Dorothy Parker once said that "Hemingway talks sentimental out of the side of his mouth." Meaning that Two-Gun Ernie for all his hardboiled nihilism was as full of sentimentality as most of us.
In the LA Times today Sarah Weinman reviews a book called 'Hard-Boiled Sentimentality' by Leonard Cassuto
The connection between crime fiction and 19th century sentimental novels.
Here are a few quotes form the review:
"DEVOTED readers of crime fiction can recite the tropes of hard-boiled novels by heart. Tough-talking detectives. Femmes fatales. Prose harder than diamonds. And lots of violence, preferably by someone holding a gun.
"Dashiell Hammett and Raymond Chandler are the standards, giving rise to the idea that the darker the crime novel, the better -- and more respected by the literati and academia.
"The book's title comes from a letter by John D. MacDonald's publisher at Gold Medal, Knox Burger, praising the early Travis McGee novels' "hard-boiled sentimentality . . . as enormously successful and attractive."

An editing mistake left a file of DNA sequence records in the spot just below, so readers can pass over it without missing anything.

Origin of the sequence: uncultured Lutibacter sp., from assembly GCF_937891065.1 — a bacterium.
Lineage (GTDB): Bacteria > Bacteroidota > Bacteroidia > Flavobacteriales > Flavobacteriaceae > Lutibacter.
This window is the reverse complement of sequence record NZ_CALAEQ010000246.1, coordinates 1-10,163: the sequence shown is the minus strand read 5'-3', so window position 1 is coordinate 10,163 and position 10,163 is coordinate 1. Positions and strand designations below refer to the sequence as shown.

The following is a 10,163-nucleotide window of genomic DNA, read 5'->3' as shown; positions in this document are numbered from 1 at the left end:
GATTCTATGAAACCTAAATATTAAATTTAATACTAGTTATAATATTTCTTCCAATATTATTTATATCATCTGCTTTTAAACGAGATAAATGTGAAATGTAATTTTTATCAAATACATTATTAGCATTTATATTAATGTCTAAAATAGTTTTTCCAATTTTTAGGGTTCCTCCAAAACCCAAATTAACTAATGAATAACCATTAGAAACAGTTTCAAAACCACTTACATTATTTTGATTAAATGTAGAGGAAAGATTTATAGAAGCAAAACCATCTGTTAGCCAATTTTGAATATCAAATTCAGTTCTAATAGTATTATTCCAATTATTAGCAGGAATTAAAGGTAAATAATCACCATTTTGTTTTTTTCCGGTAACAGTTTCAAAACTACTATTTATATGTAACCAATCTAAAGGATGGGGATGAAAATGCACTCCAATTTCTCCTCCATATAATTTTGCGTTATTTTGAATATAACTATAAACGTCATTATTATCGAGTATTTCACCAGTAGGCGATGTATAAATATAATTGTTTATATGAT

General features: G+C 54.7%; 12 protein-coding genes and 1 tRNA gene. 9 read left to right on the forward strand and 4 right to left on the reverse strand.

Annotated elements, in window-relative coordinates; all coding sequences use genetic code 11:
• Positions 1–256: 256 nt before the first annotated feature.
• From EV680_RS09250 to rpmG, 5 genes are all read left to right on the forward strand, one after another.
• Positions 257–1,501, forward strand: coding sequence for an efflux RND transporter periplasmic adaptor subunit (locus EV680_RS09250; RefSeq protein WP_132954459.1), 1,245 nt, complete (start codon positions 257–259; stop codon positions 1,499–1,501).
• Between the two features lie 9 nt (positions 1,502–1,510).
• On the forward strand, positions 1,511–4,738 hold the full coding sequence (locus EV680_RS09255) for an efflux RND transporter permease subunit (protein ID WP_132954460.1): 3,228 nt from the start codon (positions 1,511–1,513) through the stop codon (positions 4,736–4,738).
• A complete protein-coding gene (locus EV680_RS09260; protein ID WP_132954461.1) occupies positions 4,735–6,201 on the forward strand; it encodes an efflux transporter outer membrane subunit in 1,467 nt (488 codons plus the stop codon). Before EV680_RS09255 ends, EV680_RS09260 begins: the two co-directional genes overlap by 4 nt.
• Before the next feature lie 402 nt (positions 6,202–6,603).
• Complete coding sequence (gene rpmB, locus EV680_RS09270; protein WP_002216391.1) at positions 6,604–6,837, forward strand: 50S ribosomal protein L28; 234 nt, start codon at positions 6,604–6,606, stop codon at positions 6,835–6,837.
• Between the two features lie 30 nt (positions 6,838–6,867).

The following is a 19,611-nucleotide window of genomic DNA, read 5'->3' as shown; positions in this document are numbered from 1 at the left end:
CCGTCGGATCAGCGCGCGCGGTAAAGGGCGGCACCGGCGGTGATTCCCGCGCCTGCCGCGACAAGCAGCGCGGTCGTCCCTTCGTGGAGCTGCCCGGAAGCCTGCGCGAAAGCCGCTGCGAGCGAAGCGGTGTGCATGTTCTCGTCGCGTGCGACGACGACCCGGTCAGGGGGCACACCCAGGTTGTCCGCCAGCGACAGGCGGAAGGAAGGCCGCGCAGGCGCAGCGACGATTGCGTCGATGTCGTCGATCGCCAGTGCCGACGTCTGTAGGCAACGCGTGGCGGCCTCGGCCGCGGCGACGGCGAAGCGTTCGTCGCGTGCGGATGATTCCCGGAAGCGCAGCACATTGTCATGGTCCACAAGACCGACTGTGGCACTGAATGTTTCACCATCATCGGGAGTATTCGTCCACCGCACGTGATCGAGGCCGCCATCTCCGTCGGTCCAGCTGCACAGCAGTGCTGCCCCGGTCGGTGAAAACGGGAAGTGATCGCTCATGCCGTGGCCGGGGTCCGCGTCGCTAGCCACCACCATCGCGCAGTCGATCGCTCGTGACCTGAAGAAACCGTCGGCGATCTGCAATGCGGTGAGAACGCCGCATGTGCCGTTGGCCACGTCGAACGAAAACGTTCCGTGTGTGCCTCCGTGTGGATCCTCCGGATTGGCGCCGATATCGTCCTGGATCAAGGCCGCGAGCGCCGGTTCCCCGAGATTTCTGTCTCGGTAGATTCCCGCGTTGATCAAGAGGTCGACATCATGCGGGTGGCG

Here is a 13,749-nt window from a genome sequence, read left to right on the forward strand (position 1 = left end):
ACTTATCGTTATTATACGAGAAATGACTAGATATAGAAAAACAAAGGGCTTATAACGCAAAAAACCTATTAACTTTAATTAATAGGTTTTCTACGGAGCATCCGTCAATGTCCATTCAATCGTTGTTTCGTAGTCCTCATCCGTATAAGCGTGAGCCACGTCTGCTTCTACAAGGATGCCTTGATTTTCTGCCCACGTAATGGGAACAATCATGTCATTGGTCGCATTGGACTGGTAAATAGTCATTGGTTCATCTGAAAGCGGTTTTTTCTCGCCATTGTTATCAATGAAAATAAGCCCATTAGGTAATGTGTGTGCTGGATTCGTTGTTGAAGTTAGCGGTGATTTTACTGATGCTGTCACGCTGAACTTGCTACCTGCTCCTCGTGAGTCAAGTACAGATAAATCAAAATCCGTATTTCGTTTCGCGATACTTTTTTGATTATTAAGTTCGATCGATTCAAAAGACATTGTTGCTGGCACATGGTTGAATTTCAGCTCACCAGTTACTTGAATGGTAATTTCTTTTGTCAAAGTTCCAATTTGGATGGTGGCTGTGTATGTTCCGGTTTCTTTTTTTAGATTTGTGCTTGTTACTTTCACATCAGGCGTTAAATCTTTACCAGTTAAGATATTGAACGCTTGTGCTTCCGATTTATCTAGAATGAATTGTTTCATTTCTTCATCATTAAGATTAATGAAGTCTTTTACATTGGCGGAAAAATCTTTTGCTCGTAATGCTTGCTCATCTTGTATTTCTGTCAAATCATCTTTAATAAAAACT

"One can always play the equivalent of fantasy baseball with a book like "Hard-Boiled Sentimentality," quibbling with what's included (forgettable, out-of-print work by Robert Finnegan and Harold Browne), or with what's left out. Mickey Spillane's Mike Hammer novels merit just a few sentences; James Crumley's P.I. protagonists, Milo Milodragovitch and C.W. Sughrue, are not mentioned at all."
I have to say that I disagree with Sarah on Robert Finnegan, a serious writer Maxim Jakubowski and I have been pushing for years. To me he was a leftist radical whose crime novels on post-war San Francisco work as both mysteries and fascinating snapshots of SF of that time. As for "Harold Brown" if Howard Browne is meant I'd argue that A Taste of Ashes is one of the finest private eye novels ever written.
These things aside, I'd say that there isn't a more elegant, graceful, adenturesome reviewer in our field today. If I ever had to teach a course in writing reviews I'd copy this one and hand it out to my students.
Read the entire review here: